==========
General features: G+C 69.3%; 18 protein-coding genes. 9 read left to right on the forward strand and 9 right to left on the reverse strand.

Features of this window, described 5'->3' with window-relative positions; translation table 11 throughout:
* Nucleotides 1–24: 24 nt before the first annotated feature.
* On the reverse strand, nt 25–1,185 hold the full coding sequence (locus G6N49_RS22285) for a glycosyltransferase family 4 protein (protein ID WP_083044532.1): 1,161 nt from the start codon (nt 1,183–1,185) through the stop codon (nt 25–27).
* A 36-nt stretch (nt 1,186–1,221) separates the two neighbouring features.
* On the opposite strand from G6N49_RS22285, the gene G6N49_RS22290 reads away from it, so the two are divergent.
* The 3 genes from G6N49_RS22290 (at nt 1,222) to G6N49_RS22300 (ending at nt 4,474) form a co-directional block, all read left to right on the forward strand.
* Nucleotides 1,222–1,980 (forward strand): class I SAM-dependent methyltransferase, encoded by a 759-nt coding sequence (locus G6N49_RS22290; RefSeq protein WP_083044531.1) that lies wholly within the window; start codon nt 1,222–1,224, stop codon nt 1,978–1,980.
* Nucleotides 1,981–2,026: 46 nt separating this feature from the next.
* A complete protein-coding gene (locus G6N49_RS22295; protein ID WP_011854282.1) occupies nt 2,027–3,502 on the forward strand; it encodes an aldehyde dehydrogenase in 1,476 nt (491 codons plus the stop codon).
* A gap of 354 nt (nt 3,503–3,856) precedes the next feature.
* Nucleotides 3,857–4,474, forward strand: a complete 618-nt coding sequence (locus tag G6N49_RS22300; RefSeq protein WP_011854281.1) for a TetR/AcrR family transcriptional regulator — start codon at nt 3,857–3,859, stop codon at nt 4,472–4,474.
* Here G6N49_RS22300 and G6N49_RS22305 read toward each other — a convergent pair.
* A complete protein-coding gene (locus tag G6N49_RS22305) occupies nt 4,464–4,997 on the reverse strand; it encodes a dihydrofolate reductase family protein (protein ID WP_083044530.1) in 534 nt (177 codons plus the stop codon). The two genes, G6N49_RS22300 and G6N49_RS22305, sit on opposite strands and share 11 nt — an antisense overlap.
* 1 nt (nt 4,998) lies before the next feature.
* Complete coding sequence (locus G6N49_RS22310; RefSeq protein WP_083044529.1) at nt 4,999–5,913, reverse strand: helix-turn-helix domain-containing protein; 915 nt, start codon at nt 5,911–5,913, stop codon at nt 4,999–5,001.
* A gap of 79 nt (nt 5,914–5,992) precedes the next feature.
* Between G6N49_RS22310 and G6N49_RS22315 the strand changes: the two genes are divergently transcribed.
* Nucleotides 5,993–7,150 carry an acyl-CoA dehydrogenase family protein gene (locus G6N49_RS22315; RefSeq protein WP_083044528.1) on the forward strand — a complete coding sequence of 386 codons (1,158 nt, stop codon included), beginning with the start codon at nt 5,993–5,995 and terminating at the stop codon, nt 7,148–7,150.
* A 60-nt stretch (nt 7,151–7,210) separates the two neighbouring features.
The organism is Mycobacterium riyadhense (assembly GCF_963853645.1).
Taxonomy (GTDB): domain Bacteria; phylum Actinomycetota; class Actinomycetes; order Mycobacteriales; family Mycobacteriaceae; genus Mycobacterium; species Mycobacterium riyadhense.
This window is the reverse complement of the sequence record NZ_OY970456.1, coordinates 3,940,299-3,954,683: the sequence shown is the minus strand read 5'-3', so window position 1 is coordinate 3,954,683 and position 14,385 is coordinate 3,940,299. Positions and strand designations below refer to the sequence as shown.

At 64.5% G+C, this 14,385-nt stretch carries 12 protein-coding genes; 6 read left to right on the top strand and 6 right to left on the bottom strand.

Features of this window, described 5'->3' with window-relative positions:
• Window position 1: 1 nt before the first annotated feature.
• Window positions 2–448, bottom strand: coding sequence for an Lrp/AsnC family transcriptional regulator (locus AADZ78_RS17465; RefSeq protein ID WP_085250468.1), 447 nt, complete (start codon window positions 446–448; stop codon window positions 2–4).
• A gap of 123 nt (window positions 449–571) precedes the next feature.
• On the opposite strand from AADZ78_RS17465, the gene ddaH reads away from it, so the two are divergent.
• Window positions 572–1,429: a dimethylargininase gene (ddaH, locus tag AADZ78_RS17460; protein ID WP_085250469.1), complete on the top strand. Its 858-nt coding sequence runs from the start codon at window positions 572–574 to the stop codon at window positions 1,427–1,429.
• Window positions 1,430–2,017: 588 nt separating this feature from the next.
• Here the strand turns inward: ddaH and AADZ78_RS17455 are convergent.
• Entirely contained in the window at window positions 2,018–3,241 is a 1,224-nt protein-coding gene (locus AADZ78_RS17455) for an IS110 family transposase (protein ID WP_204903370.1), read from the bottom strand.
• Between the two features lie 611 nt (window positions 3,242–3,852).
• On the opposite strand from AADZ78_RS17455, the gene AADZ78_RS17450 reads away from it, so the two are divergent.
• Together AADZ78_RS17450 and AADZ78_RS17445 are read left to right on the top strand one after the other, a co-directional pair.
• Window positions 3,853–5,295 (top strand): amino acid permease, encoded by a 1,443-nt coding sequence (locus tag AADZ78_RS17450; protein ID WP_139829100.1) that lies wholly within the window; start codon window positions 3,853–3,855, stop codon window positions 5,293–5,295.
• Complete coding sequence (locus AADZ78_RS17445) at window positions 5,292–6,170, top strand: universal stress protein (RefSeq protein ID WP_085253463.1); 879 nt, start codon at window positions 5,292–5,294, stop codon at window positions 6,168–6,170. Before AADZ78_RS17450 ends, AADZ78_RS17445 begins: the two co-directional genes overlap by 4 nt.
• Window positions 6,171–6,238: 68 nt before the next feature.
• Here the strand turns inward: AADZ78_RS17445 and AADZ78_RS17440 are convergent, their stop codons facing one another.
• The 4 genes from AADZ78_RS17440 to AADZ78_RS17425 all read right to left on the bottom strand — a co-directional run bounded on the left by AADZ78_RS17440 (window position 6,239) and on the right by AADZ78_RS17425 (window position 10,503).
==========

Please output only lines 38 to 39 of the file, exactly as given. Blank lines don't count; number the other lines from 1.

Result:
• Complete coding sequence (locus AADZ78_RS17445) at window positions 5,292–6,170, top strand: universal stress protein (RefSeq protein ID WP_085253463.1); 879 nt, start codon at window positions 5,292–5,294, stop codon at window positions 6,168–6,170. Before AADZ78_RS17450 ends, AADZ78_RS17445 begins: the two co-directional genes overlap by 4 nt.
• Window positions 6,171–6,238: 68 nt before the next feature.